No New Licenses to Prime Healthcare While Under State, Federal Investigations for Shocking Hospital Infection Rate, SEIU-UHW Asserts

In wake of today’s LA Times and California Watch exposes …
OAKLAND, CA — In the wake of exposes by the Los Angeles Times and California Watch website today revealing off-the-charts infection rates at Prime Healthcare Services hospitals in California, the state’s largest healthcare workers’ union, Service Employees International Union-United Healthcare Workers West (SEIU-UHW), is calling on state officials to stop issuing licenses to the hospital operator until state and federal investigations are complete.

“It would be unconscionable to put more patients at risk, especially the frail elderly susceptible to life-threatening infections like septicemia, by allowing Prime Healthcare to operate more hospitals without a thorough investigation of both its patient care and billing practices,” said Dave Regan, SEIU-UHW trustee. “Prime must be held accountable to the patients, communities and caregivers where it operates hospitals and should not be permitted to expand without full public confidence in the care it provides and is compensated for by taxpayers.”
Prime Healthcare Services, a privately-held, for-profit hospital chain that operates 13 hospitals in California, has the highest rate of septicemia in the country, according to a study of medical claims conducted by SEIU-UHW and reported on by the Los Angeles Times and the website California Watch. SEIU-UHW analyzed medical records for septicemia, a life-threatening blood infection, for Medicare patients for 2008 in over 2,900 hospitals nationwide.
Alarmed by SEIU-UHW’s findings, two U.S. Congressmembers and the Chair of the California Senate Health Committee have requested investigations into Prime’s practices.
The recent investigation requests, one by California Congressmen Pete Stark and Henry Waxman, and the other by California State Senator Elaine Alquist, cite the report’s high septicemia rates for every Prime hospital, all of which operate in California.
Stark and Waxman have asked the Inspector General of the federal Health and Human Services Department to investigate. Alquist has asked the California Department of Public Health to conduct an investigation and withhold approval of any new licenses for Prime until all investigations are complete. Prime is currently seeking a license to operate Victor Valley Community Hospital in Victorville, California.
According to the SEIU-UHW report, available here:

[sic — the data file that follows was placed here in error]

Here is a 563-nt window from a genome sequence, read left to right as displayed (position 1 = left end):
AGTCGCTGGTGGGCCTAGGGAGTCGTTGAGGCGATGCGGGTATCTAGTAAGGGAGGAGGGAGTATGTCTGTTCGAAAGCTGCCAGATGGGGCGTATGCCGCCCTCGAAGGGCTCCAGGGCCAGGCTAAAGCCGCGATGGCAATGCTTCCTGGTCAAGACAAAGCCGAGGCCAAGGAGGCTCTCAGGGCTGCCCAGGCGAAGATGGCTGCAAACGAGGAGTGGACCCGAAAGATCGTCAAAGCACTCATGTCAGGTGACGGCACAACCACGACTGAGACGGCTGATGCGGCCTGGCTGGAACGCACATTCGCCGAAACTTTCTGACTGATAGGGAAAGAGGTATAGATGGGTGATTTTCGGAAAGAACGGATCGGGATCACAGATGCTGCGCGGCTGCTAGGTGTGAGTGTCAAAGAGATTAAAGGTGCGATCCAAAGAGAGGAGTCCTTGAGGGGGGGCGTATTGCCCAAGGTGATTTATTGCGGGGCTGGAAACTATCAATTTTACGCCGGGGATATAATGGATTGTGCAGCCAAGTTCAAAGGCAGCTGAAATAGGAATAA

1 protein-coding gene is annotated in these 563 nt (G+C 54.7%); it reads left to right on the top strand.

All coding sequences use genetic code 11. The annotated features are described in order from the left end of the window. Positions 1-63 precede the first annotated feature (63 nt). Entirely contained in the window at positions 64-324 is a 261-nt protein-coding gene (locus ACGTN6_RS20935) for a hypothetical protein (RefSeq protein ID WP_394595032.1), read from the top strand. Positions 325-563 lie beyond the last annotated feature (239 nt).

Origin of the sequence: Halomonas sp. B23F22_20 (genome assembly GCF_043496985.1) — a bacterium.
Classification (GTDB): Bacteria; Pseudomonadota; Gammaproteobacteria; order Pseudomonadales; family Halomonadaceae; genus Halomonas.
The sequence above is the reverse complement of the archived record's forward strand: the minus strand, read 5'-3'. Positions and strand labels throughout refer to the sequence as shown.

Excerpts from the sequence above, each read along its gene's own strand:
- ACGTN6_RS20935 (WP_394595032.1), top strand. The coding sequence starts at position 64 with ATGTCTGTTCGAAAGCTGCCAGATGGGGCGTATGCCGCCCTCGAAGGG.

• Prime’s overall septicemia rate was 15.7%. This figure is more than three times higher than the national average (4.8%), and 70% higher than the second-highest hospital chain (9.2%).
  • Prime operates 5 of the 6 hospitals with the highest septicemia rates in the country. All but one Prime facility fall into the top 5% nationally, and the other falls in the top 10%.
  • Within Prime, Montclair Hospital had the highest septicemia rate, affecting 25% of all Medicare patients. West Anaheim Medical Center (23.0%) and Sherman Oaks (22.5%) also showed extremely high rates.
  • Prime’s practices may have led it to receive $18 million in excess Medicare payments in 2008.

According to the Stark-Waxman letter to Inspector General Daniel Levinson, dated July 1, 2010, the SEIU-UHW report, “potentially demonstrates a pattern of fraudulent billing of the Medicare program and/or extremely high rates of blood infections among Medicare patients treated at Prime operated hospitals.” The Congressmen requested that the Inspector General “examine this report” and upon confirming the data, “commence an investigation.”
Similarly, Alquist, who has authored recent infection-related legislation in California, calls SEIU-UHW’s findings, “deeply concerning” in an August 17, 2010 letter to the California Department of Public Health. She states that a timely investigation by the department is crucial as “Prime is a fast-growing system and continues to pursue new hospitals.”
“Most urgently, I request that your Department investigate Prime and support other state and federal investigations of Prime’s practices,” and, “take all appropriate steps to ensure that whatever is happening at Prime … is not permitted to grow into an even larger problem.”
Finally, Alquist requested that, “Until these investigations are complete … you withhold approval of any additional facility licenses for Prime or Prime-related facilities.”
Prime has made a practice of acquiring financially distressed hospitals and then cutting unprofitable services, such as chemotherapy, mental health and birthing centers. The corporation also has a history of canceling insurance contracts after acquiring hospitals, leading to significantly higher emergency department admissions. This practice often results in higher reimbursement rates from insurance companies, which by law are obligated to cover emergency care.
It is the alarming company-wide pattern of abnormally high septicemia rates among Medicare patients that has motivated the investigation requests.
Two possible explanations for the high septicemia rates are offered by the SEIU-UHW report. One is a system-wide pattern of up-coding, where Prime billed Medicare for more serious conditions than warranted, and received higher reimbursements as a result. The other is that the Prime hospitals suffer from an actual infections crisis. “Either possibility is deeply concerning to us,” Congressmen Stark and Waxman wrote.
SEIU-UHW represents caregivers at four of Prime’s 13 hospitals: Garden Grove, Centinela, Encino and Shasta.


SEIU United Healthcare Workers-West (SEIU-UHW) is the largest healthcare union in the western U.S. with more than 150,000 members. SEIU-UHW is part of the 2.2 million-member Service Employees International Union (SEIU).

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